What You Should Know About 2018 Qualified Charitable Distributions
You have until December 31 to do a qualified charitable distribution (QCD) for 2018. This is an effective tax strategy that many individuals are overlooking. A QCD is worth considering if you are donating to charitable organizations and taking required minimum distributions (RMDs) this year. With the increase in the Standard Deduction, many people (specifically Retirees) won’t be itemizing. If you plan to give to charity and you’re over 70 & ½ , using a QCD can be an efficient way to accomplish your charitable giving goals while being tax efficient.
If you are an owner or beneficiary of an IRA and you are at least 70 ½ years old, you can make a QCD, unless you intend to distribute funds from a Roth IRA. Read on to learn about the advantages and stipulations of QCDs.
Tax Break on Giving Back
Thanks to tax reforms, QCDs are more beneficial than ever for the 2018 tax year. If you take the standard deduction, you would be eliminating your tax deduction for gifts to charity since you would not be itemizing deductions. You can get a tax break for this year’s charitable contributions with a QCD.
You can add a QCD to the standard deductions. It lowers your AGI by allowing you to deduct charitable donations disbursed from your IRA from your income.
The annual limit is $100,000 per individual. Married couples can both quality, each contributing a QCD of $100,000 each year. However, you will not be able to take a tax deduction for the charitable gift.
How to Make a QCD
You must make your QCD as a direct transfer from the IRA to the nonprofit of your choice. You could also have the IRA issue a check made payable to the your preferred organization. If you receive a distribution, you are not allowed to forward those funds to your charity.
You can make a QCD from IRA, Roth IRA, SIMPLE IRA, or inactive SEP. However, you are not allowed to do a QCD from any employer plan. QCDs can only apply to taxable amounts in your retirement account. Because of this exception to the pro-rata rule that typically applies to traditional IRA distributions, Roth IRA QCDs are not common.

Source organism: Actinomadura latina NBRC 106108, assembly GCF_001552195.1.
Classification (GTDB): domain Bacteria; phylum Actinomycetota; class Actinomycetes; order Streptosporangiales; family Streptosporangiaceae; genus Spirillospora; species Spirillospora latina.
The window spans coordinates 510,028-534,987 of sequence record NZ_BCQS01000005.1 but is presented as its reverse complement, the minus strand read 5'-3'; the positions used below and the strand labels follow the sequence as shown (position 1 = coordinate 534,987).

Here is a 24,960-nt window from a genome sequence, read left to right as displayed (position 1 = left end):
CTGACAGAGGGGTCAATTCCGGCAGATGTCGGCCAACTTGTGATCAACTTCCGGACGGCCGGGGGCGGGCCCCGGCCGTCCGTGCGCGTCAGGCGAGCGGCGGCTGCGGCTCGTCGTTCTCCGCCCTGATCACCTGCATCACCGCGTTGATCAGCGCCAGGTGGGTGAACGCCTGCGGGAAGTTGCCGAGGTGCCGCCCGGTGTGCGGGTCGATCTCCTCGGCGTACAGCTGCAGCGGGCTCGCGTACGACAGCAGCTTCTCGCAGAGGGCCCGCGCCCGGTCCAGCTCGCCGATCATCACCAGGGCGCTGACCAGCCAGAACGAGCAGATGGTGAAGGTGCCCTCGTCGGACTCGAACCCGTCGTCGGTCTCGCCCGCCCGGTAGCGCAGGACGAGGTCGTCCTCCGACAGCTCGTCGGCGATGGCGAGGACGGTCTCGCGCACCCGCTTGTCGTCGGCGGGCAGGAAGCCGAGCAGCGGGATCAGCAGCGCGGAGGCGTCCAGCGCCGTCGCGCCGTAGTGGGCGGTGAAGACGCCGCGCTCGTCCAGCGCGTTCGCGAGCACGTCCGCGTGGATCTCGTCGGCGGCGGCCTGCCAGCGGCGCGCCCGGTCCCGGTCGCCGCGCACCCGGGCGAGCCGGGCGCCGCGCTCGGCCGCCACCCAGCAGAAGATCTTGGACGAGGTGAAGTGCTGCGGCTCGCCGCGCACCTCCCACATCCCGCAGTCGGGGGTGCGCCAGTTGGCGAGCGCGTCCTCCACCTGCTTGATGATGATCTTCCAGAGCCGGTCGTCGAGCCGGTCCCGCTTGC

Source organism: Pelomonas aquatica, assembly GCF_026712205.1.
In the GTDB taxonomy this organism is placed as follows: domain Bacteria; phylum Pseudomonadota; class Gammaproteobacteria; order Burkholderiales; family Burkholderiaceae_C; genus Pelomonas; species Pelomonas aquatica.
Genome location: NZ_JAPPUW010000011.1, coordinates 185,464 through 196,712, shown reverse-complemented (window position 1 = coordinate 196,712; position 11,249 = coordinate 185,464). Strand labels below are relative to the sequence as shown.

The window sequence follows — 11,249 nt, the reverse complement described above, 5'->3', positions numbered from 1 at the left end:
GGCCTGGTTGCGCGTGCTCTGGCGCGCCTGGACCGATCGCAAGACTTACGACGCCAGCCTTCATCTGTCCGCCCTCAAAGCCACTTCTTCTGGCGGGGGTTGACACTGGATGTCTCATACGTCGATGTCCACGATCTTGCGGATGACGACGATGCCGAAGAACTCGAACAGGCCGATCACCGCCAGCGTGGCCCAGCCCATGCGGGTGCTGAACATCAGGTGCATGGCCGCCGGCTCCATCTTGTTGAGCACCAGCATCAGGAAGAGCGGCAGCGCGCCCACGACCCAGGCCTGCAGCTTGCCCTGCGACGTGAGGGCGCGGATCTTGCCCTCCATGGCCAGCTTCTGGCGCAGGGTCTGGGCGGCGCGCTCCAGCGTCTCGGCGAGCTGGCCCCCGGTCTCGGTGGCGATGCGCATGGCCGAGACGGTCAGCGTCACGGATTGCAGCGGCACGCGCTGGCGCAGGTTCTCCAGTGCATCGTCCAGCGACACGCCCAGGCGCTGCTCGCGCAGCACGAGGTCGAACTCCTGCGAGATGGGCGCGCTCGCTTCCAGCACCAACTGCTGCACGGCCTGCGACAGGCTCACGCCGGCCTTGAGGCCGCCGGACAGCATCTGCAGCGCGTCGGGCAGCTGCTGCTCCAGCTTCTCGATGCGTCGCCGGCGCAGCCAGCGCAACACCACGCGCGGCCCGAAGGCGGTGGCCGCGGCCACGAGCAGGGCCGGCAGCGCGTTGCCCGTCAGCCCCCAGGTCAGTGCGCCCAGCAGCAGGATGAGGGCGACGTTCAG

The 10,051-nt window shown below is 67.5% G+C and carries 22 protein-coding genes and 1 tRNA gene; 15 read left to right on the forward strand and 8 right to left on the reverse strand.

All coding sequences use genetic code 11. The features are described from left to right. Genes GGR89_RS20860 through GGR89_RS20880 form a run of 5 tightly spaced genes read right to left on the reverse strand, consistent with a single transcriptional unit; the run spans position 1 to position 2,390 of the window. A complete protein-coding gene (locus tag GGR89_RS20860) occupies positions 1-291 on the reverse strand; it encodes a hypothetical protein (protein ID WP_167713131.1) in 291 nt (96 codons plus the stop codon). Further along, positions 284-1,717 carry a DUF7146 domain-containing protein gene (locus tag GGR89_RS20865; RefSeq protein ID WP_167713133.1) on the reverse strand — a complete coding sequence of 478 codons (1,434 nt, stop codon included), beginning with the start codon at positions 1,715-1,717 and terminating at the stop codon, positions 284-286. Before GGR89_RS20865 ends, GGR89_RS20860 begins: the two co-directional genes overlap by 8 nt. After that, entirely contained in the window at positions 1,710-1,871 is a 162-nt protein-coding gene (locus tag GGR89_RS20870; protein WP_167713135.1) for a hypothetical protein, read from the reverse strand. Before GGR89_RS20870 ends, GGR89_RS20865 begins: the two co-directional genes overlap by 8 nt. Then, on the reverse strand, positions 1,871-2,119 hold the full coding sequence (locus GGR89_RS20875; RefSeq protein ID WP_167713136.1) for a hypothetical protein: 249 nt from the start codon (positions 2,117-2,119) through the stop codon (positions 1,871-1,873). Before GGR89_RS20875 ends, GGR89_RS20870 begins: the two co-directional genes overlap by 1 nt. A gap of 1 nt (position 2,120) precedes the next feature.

What about RMDs?
The amount you transfer from your IRA to your nonprofit as a QCD will count toward your RMD for 2018. Your QCD may help you meet all or a portion of your RMD. For instance, if your 2018 RMD is $20,000, you can withdraw $10,000 and do a $10,000 QCD.
How to Report on Tax Return
To report a QCD on your tax return, report the total amount of the donation on the line for IRA distributions. Enter “zero” on the line for the taxable amount if the entire amount was a QCD, and enter “QCD” next to the line. You can find more information in the Form 1040 instructions.
You will be required to file Form 8606, Nondeductible IRAs if:
-the QCD is disbursed from a Roth IRA; or
-you make the QCD from a traditional IRA in which you have basis and receive an IRA distribution during 2018.
Words of Caution
You must not receive any remuneration of any kind — financial, gift, or otherwise –for the donation. QCDs do not include gifts to private foundations or donor advised funds.
If you plan to do a QCD for this year, inform your tax preparer. The 2018 Form 1099-R that you will receive from the IRA custodian will not likely have any information regarding a QCD if the donation is made close to the end of the year. Make them aware of the the disbursement to prevent any oversight.
Failing to take your RMD exposes you to penalties of up to half of the amount you were supposed to have taken. QCDs allow you to donate to your favorite causes tax-free, help you meet your RMD, and avoid the stiff and unnecessary cost of not using your money. You still have time to tap into this tremendous opportunity.